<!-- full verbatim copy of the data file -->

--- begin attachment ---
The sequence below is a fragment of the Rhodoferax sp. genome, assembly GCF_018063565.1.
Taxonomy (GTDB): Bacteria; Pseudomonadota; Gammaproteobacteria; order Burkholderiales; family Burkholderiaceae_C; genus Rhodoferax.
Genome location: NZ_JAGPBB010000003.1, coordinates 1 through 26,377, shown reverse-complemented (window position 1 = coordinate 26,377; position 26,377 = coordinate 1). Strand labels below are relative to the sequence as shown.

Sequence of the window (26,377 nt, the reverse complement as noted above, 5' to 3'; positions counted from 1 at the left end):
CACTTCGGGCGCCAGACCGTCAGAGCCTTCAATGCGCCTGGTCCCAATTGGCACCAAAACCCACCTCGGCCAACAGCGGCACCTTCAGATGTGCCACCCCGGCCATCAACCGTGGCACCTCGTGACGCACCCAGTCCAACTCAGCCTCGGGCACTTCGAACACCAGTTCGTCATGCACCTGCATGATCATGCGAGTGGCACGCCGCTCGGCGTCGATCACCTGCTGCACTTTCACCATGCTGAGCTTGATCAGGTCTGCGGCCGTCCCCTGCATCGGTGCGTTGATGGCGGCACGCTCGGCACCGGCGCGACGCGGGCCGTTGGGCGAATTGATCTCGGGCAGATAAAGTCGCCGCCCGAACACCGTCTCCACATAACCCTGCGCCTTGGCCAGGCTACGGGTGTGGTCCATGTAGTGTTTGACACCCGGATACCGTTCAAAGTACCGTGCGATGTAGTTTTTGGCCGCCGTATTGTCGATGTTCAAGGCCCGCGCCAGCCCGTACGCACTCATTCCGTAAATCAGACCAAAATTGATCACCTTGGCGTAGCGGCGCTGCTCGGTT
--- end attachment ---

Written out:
The sequence below is a fragment of the Rhodoferax sp. genome, assembly GCF_018063565.1.
Taxonomy (GTDB): Bacteria; Pseudomonadota; Gammaproteobacteria; order Burkholderiales; family Burkholderiaceae_C; genus Rhodoferax.
Genome location: NZ_JAGPBB010000003.1, coordinates 1 through 26,377, shown reverse-complemented (window position 1 = coordinate 26,377; position 26,377 = coordinate 1). Strand labels below are relative to the sequence as shown.

Sequence of the window (26,377 nt, the reverse complement as noted above, 5' to 3'; positions counted from 1 at the left end):
CACTTCGGGCGCCAGACCGTCAGAGCCTTCAATGCGCCTGGTCCCAATTGGCACCAAAACCCACCTCGGCCAACAGCGGCACCTTCAGATGTGCCACCCCGGCCATCAACCGTGGCACCTCGTGACGCACCCAGTCCAACTCAGCCTCGGGCACTTCGAACACCAGTTCGTCATGCACCTGCATGATCATGCGAGTGGCACGCCGCTCGGCGTCGATCACCTGCTGCACTTTCACCATGCTGAGCTTGATCAGGTCTGCGGCCGTCCCCTGCATCGGTGCGTTGATGGCGGCACGCTCGGCACCGGCGCGACGCGGGCCGTTGGGCGAATTGATCTCGGGCAGATAAAGTCGCCGCCCGAACACCGTCTCCACATAACCCTGCGCCTTGGCCAGGCTACGGGTGTGGTCCATGTAGTGTTTGACACCCGGATACCGTTCAAAGTACCGTGCGATGTAGTTTTTGGCCGCCGTATTGTCGATGTTCAAGGCCCGCGCCAGCCCGTACGCACTCATTCCGTAAATCAGACCAAAATTGATCACCTTGGCGTAGCGGCGCTGCTCGGTT